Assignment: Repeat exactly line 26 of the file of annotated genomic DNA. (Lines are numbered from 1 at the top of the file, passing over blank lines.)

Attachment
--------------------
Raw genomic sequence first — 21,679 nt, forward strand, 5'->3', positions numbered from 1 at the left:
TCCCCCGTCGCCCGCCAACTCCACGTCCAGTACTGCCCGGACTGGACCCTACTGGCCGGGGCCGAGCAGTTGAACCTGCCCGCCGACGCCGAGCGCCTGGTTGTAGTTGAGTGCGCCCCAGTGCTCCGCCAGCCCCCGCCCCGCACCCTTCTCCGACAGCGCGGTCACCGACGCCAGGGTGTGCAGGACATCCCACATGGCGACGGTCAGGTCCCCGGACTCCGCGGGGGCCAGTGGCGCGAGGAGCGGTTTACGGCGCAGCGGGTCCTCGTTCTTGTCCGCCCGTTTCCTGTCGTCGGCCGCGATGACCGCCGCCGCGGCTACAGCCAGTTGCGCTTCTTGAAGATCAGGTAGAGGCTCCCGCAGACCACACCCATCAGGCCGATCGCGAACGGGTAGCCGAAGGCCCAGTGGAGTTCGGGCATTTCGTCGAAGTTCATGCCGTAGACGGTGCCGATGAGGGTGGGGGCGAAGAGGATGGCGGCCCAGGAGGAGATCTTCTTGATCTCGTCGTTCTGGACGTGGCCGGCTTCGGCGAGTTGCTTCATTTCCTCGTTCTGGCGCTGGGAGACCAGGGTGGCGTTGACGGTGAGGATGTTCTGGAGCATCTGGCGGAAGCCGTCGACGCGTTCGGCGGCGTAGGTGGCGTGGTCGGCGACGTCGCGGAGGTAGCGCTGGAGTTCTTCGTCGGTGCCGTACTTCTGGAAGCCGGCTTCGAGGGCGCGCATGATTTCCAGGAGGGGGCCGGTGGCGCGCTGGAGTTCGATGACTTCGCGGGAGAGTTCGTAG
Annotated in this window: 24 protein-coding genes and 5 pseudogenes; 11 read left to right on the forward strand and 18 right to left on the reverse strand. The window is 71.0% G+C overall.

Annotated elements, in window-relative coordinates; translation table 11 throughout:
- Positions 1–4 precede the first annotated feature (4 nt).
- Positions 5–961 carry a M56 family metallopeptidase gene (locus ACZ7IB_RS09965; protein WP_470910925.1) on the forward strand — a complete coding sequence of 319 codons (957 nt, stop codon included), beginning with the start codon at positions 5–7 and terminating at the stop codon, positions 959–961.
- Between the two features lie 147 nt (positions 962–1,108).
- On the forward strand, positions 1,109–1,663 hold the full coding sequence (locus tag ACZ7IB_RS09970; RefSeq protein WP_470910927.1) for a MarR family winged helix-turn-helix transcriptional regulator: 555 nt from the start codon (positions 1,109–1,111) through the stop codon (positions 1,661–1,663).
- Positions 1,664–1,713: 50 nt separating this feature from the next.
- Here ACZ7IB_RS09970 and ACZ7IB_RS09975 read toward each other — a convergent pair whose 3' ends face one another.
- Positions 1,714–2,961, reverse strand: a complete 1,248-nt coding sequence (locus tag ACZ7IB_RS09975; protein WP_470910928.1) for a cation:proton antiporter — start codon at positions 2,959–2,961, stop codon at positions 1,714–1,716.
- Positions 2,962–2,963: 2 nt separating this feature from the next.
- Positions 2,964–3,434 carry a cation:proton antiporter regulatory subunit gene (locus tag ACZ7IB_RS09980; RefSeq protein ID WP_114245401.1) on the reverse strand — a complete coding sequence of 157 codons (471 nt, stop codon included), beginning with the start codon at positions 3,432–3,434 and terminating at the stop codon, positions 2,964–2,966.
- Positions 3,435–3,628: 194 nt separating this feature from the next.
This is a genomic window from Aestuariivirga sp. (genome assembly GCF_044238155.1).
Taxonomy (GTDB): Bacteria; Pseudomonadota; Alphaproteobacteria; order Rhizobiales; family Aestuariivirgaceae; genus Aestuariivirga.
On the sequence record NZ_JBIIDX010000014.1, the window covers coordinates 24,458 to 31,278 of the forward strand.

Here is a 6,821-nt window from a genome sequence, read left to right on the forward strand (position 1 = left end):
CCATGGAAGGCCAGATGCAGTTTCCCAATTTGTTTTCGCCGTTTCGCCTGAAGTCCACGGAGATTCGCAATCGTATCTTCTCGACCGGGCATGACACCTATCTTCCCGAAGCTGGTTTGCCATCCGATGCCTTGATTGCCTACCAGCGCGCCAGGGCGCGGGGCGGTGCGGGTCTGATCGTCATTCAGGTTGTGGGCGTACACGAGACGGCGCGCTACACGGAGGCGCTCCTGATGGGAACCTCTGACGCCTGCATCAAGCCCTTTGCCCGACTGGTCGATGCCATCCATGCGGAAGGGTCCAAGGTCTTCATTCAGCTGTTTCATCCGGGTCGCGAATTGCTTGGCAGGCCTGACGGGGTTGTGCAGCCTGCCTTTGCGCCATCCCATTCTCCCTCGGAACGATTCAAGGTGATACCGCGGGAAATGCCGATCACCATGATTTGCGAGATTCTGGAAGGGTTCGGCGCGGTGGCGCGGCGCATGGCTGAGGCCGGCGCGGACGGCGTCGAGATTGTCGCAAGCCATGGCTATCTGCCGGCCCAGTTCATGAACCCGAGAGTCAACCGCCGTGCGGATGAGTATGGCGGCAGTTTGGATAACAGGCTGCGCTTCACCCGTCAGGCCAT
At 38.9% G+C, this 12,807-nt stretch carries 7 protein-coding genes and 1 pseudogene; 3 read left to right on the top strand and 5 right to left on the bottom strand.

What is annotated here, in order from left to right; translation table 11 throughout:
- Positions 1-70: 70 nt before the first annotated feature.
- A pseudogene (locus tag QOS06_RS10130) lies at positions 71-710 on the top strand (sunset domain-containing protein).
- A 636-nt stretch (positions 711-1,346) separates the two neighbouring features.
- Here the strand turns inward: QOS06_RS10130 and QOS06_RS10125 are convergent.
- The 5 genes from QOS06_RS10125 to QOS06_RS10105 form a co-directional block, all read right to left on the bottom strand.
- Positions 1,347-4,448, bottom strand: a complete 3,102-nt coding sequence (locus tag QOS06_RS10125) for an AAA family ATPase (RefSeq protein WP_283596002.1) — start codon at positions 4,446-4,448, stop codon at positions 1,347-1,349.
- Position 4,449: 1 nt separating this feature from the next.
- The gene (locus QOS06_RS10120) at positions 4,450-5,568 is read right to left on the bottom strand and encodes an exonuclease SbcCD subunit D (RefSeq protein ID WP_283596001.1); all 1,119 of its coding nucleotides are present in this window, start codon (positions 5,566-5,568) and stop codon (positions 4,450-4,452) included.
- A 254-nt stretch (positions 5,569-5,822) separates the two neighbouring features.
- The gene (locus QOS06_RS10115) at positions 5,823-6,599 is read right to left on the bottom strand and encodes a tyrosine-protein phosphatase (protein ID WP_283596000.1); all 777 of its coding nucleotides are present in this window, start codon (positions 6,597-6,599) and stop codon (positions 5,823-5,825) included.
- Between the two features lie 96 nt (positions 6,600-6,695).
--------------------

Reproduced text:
- The 5 genes from QOS06_RS10125 to QOS06_RS10105 form a co-directional block, all read right to left on the bottom strand.